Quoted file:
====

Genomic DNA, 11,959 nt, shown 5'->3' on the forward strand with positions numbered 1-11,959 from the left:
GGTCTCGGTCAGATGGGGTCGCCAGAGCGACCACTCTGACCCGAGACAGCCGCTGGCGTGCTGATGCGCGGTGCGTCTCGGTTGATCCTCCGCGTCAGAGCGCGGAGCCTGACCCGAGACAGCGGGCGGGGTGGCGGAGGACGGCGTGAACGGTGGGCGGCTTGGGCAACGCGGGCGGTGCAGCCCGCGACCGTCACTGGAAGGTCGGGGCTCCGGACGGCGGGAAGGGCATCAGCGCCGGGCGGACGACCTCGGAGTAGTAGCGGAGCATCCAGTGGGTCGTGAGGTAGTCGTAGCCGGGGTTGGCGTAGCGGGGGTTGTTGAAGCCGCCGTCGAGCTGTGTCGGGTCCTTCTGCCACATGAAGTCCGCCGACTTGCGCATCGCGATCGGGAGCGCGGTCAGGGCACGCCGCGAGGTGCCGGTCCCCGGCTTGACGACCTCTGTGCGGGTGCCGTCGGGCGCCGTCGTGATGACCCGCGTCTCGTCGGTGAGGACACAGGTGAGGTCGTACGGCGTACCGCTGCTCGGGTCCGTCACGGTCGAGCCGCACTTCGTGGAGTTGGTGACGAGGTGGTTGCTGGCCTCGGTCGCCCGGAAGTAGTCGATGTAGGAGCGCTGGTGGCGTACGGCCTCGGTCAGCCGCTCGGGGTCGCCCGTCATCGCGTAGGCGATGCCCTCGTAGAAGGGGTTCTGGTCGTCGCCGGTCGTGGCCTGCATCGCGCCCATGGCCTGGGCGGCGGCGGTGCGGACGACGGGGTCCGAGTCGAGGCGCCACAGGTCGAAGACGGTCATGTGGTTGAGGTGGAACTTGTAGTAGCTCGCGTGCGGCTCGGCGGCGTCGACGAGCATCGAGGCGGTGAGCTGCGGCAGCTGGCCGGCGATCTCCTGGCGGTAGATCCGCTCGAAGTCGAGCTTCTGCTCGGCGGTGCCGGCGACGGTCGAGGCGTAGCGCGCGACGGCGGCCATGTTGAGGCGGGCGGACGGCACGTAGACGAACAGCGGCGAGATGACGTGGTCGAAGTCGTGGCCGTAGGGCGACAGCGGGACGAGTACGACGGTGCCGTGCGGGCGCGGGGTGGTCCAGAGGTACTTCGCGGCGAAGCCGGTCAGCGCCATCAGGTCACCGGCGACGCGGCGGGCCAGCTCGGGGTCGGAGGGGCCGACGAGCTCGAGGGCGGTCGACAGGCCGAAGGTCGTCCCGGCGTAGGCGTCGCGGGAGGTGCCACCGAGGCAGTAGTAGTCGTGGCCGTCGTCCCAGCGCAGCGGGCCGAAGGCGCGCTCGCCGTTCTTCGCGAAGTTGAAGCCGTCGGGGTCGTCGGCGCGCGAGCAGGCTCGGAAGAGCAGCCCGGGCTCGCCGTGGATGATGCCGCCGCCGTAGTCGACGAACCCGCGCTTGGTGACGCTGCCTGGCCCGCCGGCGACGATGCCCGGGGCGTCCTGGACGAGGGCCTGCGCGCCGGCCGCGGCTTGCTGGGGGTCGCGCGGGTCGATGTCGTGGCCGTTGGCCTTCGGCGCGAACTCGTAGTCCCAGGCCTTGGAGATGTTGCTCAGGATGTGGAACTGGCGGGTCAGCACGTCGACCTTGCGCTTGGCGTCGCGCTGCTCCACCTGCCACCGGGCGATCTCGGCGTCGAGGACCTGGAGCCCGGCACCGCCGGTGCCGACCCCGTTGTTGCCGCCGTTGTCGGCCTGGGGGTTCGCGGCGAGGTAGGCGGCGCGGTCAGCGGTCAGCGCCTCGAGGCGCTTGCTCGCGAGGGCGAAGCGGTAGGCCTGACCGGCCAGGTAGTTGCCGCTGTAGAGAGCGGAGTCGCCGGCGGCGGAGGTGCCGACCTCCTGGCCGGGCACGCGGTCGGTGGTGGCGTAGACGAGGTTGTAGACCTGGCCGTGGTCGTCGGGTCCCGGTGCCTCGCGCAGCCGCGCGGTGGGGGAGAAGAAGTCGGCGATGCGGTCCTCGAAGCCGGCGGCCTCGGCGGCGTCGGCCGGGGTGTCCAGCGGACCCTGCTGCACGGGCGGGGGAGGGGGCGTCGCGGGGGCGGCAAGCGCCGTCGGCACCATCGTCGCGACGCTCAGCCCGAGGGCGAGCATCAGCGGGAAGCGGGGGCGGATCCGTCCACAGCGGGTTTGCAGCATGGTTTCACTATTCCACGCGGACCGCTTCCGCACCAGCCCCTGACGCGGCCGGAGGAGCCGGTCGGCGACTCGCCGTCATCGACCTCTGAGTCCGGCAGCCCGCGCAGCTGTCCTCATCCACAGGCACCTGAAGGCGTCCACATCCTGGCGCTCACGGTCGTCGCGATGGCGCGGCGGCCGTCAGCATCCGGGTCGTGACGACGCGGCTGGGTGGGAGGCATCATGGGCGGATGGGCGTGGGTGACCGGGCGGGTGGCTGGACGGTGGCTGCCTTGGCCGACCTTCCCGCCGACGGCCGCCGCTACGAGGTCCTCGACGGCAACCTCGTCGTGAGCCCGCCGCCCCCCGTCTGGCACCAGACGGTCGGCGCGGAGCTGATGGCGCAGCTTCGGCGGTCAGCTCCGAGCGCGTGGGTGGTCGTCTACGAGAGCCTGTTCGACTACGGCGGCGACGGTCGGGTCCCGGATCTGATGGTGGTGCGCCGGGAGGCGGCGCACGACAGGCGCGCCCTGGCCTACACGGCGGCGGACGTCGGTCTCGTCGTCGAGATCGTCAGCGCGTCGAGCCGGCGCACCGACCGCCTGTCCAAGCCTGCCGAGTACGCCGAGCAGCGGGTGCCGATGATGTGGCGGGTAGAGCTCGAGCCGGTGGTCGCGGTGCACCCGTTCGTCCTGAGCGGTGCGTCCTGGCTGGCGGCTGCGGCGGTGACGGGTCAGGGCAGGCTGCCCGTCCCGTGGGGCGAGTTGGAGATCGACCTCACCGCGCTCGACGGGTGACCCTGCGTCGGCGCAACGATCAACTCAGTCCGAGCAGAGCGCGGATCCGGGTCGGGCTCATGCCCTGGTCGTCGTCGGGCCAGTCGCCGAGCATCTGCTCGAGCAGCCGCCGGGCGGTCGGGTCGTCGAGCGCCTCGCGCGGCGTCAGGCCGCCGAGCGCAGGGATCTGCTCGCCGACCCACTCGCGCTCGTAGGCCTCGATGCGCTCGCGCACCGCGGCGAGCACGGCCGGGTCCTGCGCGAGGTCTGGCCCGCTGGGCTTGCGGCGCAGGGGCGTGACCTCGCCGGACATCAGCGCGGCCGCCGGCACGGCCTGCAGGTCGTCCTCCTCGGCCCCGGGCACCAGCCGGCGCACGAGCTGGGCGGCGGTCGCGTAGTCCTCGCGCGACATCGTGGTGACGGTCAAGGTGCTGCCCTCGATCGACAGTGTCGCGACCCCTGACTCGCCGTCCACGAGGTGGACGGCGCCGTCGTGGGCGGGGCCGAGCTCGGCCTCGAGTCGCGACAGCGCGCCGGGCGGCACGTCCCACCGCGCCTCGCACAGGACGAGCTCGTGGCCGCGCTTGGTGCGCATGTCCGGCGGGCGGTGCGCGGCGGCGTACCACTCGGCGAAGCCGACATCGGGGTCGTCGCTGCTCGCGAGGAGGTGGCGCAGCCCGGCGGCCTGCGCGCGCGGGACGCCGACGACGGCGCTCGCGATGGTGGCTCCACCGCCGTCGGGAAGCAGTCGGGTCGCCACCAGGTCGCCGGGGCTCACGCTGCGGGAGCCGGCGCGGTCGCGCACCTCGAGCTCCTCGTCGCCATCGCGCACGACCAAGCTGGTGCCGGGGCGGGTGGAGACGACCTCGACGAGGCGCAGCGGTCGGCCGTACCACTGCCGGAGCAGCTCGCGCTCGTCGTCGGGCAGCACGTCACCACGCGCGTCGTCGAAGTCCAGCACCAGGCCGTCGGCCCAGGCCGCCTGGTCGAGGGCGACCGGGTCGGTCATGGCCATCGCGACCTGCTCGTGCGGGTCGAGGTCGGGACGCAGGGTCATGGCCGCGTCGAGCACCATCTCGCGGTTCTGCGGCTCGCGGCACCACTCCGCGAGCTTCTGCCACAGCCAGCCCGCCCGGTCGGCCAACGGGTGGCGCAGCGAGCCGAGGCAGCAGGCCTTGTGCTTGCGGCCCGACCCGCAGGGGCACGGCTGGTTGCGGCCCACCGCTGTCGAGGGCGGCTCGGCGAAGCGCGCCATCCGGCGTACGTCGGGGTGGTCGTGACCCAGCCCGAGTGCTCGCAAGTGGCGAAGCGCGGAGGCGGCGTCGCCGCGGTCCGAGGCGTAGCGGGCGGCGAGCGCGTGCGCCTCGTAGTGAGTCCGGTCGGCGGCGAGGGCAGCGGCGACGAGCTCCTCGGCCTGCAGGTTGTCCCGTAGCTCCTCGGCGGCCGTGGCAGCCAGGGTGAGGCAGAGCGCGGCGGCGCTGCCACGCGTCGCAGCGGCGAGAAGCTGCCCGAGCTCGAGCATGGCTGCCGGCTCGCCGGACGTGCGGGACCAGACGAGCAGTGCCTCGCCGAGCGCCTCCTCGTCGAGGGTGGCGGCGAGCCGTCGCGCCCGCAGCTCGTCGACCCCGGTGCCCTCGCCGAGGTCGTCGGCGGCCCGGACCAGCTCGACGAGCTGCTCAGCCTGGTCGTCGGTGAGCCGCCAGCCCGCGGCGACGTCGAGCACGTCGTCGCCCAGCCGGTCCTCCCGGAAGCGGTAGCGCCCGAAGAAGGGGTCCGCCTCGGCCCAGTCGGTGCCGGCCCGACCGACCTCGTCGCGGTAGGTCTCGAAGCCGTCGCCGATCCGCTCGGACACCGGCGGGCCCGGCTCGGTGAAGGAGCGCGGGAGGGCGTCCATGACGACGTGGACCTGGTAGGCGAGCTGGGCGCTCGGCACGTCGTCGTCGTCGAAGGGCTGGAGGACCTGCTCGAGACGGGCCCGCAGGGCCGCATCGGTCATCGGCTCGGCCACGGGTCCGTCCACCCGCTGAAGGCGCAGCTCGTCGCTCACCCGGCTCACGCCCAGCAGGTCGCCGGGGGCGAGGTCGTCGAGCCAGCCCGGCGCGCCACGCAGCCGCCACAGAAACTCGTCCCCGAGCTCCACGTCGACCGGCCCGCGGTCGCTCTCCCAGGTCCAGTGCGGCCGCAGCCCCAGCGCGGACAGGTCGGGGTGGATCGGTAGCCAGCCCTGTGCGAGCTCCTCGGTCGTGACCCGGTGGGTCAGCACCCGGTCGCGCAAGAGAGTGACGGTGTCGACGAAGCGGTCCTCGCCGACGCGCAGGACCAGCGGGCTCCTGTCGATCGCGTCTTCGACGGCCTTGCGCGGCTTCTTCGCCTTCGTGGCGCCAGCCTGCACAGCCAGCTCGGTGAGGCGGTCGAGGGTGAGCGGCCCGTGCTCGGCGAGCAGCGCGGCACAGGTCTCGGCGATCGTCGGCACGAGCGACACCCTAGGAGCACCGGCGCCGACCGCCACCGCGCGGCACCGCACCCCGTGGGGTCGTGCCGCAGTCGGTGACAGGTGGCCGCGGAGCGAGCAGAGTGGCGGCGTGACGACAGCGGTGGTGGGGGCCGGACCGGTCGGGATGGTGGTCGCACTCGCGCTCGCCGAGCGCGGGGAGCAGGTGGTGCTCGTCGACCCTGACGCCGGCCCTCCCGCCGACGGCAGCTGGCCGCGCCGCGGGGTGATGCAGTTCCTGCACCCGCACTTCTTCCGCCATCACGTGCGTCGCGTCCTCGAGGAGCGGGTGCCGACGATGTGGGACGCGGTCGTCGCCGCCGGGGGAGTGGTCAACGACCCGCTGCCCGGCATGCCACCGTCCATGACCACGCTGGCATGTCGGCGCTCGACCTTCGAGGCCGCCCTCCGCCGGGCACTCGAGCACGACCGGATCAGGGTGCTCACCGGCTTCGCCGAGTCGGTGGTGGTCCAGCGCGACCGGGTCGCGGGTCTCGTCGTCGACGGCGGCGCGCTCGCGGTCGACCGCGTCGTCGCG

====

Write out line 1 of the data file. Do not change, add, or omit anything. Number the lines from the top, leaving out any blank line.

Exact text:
Genomic DNA, 11,959 nt, shown 5'->3' on the forward strand with positions numbered 1-11,959 from the left: